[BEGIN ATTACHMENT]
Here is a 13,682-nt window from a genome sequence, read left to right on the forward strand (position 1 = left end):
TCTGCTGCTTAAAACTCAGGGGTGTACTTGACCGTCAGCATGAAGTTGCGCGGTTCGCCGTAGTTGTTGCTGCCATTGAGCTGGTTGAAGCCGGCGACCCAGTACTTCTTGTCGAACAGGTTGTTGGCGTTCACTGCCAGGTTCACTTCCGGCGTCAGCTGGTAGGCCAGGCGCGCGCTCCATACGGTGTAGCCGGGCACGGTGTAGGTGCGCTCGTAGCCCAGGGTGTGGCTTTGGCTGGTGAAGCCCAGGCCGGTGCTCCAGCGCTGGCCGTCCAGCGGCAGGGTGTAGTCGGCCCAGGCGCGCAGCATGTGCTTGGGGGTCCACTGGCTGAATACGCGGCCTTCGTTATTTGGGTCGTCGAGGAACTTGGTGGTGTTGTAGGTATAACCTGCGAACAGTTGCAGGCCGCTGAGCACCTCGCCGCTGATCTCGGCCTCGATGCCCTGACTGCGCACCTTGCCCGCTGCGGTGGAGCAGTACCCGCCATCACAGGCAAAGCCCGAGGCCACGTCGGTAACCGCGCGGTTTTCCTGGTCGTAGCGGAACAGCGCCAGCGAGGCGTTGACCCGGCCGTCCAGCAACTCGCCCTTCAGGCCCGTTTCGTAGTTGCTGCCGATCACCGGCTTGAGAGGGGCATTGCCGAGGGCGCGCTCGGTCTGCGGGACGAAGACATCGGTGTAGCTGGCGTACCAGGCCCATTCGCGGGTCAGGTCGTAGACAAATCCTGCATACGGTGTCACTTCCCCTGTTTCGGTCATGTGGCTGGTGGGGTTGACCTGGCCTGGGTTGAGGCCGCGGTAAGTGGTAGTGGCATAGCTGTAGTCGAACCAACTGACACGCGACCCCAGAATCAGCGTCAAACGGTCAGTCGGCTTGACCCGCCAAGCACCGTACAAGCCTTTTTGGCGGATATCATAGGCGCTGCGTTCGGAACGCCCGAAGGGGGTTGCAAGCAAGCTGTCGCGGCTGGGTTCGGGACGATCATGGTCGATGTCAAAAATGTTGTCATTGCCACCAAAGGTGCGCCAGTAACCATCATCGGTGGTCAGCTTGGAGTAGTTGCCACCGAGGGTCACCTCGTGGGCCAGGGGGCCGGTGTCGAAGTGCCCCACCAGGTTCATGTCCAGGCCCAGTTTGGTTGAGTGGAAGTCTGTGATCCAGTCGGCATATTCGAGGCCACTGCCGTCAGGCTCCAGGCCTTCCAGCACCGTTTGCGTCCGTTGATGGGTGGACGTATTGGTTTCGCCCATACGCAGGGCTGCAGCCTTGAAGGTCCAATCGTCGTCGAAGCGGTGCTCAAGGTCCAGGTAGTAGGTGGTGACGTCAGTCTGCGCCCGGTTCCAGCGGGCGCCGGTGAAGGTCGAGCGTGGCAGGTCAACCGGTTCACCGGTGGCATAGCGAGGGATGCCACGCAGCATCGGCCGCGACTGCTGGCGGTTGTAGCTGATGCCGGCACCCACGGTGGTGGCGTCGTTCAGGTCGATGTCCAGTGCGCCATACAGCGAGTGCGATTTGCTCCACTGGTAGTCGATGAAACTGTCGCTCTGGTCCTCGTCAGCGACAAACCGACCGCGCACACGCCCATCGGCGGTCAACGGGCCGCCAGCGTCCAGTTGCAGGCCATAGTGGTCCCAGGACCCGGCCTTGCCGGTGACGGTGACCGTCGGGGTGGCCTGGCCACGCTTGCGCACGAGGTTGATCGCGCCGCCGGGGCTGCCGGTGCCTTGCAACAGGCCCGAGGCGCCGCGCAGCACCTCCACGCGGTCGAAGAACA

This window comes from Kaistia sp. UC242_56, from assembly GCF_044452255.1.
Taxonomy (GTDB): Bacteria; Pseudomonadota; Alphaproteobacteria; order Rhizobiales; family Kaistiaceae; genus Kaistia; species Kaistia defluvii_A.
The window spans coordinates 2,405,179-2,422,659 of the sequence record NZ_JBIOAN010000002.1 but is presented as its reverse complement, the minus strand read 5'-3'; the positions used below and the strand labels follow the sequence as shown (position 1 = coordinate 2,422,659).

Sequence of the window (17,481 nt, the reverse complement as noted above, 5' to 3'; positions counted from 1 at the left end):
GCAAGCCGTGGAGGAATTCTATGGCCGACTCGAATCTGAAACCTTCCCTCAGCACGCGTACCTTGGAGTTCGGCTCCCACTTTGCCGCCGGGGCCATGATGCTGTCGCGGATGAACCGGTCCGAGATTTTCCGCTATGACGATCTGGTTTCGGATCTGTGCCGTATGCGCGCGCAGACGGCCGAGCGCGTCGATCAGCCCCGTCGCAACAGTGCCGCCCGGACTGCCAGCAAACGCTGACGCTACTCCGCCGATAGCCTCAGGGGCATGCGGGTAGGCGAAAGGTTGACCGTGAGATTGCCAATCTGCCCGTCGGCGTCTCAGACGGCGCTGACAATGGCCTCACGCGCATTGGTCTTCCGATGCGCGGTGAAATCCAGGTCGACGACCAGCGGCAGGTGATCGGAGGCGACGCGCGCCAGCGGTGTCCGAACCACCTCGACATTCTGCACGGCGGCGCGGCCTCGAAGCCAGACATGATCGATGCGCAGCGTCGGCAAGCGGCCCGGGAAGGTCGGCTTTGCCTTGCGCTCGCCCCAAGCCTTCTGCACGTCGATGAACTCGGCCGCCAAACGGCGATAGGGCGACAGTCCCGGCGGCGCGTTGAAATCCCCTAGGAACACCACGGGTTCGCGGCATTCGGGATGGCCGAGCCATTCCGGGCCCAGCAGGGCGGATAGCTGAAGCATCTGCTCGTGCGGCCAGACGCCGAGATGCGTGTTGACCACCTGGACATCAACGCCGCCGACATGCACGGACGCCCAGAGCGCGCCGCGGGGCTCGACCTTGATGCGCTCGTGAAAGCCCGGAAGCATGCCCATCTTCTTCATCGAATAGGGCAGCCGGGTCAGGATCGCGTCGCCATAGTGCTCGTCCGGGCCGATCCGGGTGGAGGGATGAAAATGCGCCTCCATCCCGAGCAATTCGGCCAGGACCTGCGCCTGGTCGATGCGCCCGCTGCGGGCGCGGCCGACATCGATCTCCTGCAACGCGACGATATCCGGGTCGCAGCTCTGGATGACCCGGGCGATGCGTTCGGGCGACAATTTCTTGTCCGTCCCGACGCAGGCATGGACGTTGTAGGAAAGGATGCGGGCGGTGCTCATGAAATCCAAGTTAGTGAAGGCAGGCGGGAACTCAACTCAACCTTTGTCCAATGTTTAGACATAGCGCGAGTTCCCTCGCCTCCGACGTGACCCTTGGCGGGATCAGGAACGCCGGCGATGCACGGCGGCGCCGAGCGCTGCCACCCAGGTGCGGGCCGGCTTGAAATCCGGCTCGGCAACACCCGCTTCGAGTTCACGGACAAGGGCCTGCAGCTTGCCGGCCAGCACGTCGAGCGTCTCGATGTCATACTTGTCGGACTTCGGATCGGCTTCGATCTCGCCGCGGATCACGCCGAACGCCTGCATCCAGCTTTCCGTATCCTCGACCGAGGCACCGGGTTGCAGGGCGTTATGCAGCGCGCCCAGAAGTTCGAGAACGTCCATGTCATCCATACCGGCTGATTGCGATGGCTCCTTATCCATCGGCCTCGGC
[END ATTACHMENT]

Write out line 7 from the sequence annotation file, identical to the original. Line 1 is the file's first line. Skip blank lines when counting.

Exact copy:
GCAAGCCGTGGAGGAATTCTATGGCCGACTCGAATCTGAAACCTTCCCTCAGCACGCGTACCTTGGAGTTCGGCTCCCACTTTGCCGCCGGGGCCATGATGCTGTCGCGGATGAACCGGTCCGAGATTTTCCGCTATGACGATCTGGTTTCGGATCTGTGCCGTATGCGCGCGCAGACGGCCGAGCGCGTCGATCAGCCCCGTCGCAACAGTGCCGCCCGGACTGCCAGCAAACGCTGACGCTACTCCGCCGATAGCCTCAGGGGCATGCGGGTAGGCGAAAGGTTGACCGTGAGATTGCCAATCTGCCCGTCGGCGTCTCAGACGGCGCTGACAATGGCCTCACGCGCATTGGTCTTCCGATGCGCGGTGAAATCCAGGTCGACGACCAGCGGCAGGTGATCGGAGGCGACGCGCGCCAGCGGTGTCCGAACCACCTCGACATTCTGCACGGCGGCGCGGCCTCGAAGCCAGACATGATCGATGCGCAGCGTCGGCAAGCGGCCCGGGAAGGTCGGCTTTGCCTTGCGCTCGCCCCAAGCCTTCTGCACGTCGATGAACTCGGCCGCCAAACGGCGATAGGGCGACAGTCCCGGCGGCGCGTTGAAATCCCCTAGGAACACCACGGGTTCGCGGCATTCGGGATGGCCGAGCCATTCCGGGCCCAGCAGGGCGGATAGCTGAAGCATCTGCTCGTGCGGCCAGACGCCGAGATGCGTGTTGACCACCTGGACATCAACGCCGCCGACATGCACGGACGCCCAGAGCGCGCCGCGGGGCTCGACCTTGATGCGCTCGTGAAAGCCCGGAAGCATGCCCATCTTCTTCATCGAATAGGGCAGCCGGGTCAGGATCGCGTCGCCATAGTGCTCGTCCGGGCCGATCCGGGTGGAGGGATGAAAATGCGCCTCCATCCCGAGCAATTCGGCCAGGACCTGCGCCTGGTCGATGCGCCCGCTGCGGGCGCGGCCGACATCGATCTCCTGCAACGCGACGATATCCGGGTCGCAGCTCTGGATGACCCGGGCGATGCGTTCGGGCGACAATTTCTTGTCCGTCCCGACGCAGGCATGGACGTTGTAGGAAAGGATGCGGGCGGTGCTCATGAAATCCAAGTTAGTGAAGGCAGGCGGGAACTCAACTCAACCTTTGTCCAATGTTTAGACATAGCGCGAGTTCCCTCGCCTCCGACGTGACCCTTGGCGGGATCAGGAACGCCGGCGATGCACGGCGGCGCCGAGCGCTGCCACCCAGGTGCGGGCCGGCTTGAAATCCGGCTCGGCAACACCCGCTTCGAGTTCACGGACAAGGGCCTGCAGCTTGCCGGCCAGCACGTCGAGCGTCTCGATGTCATACTTGTCGGACTTCGGATCGGCTTCGATCTCGCCGCGGATCACGCCGAACGCCTGCATCCAGCTTTCCGTATCCTCGACCGAGGCACCGGGTTGCAGGGCGTTATGCAGCGCGCCCAGAAGTTCGAGAACGTCCATGTCATCCATACCGGCTGATTGCGATGGCTCCTTATCCATCGGCCTCGGC